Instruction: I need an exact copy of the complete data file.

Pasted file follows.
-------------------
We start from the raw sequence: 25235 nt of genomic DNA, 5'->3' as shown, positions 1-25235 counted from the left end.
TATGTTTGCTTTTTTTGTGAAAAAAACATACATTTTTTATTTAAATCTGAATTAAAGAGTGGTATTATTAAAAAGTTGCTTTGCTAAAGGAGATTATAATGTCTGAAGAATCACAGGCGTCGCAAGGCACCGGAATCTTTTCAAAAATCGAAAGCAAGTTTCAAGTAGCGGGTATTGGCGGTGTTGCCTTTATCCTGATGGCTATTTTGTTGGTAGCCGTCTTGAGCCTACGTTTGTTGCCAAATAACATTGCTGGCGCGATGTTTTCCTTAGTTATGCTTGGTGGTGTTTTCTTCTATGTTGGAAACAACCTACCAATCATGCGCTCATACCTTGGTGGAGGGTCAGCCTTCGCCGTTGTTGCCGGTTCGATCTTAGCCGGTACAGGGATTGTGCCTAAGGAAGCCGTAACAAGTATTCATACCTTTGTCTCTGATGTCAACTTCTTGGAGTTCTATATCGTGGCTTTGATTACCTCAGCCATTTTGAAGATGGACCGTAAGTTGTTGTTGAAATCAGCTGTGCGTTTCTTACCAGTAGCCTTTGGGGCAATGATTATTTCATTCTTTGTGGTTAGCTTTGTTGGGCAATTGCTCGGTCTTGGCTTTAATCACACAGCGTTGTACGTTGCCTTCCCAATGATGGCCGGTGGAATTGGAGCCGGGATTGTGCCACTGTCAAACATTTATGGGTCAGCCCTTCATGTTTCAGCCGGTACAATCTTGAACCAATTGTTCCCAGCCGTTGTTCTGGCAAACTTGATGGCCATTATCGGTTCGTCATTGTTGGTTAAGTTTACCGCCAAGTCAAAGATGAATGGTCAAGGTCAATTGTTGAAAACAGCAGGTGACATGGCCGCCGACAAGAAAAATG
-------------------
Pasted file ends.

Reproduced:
We start from the raw sequence: 25235 nt of genomic DNA, 5'->3' as shown, positions 1-25235 counted from the left end.
TATGTTTGCTTTTTTTGTGAAAAAAACATACATTTTTTATTTAAATCTGAATTAAAGAGTGGTATTATTAAAAAGTTGCTTTGCTAAAGGAGATTATAATGTCTGAAGAATCACAGGCGTCGCAAGGCACCGGAATCTTTTCAAAAATCGAAAGCAAGTTTCAAGTAGCGGGTATTGGCGGTGTTGCCTTTATCCTGATGGCTATTTTGTTGGTAGCCGTCTTGAGCCTACGTTTGTTGCCAAATAACATTGCTGGCGCGATGTTTTCCTTAGTTATGCTTGGTGGTGTTTTCTTCTATGTTGGAAACAACCTACCAATCATGCGCTCATACCTTGGTGGAGGGTCAGCCTTCGCCGTTGTTGCCGGTTCGATCTTAGCCGGTACAGGGATTGTGCCTAAGGAAGCCGTAACAAGTATTCATACCTTTGTCTCTGATGTCAACTTCTTGGAGTTCTATATCGTGGCTTTGATTACCTCAGCCATTTTGAAGATGGACCGTAAGTTGTTGTTGAAATCAGCTGTGCGTTTCTTACCAGTAGCCTTTGGGGCAATGATTATTTCATTCTTTGTGGTTAGCTTTGTTGGGCAATTGCTCGGTCTTGGCTTTAATCACACAGCGTTGTACGTTGCCTTCCCAATGATGGCCGGTGGAATTGGAGCCGGGATTGTGCCACTGTCAAACATTTATGGGTCAGCCCTTCATGTTTCAGCCGGTACAATCTTGAACCAATTGTTCCCAGCCGTTGTTCTGGCAAACTTGATGGCCATTATCGGTTCGTCATTGTTGGTTAAGTTTACCGCCAAGTCAAAGATGAATGGTCAAGGTCAATTGTTGAAAACAGCAGGTGACATGGCCGCCGACAAGAAAAATG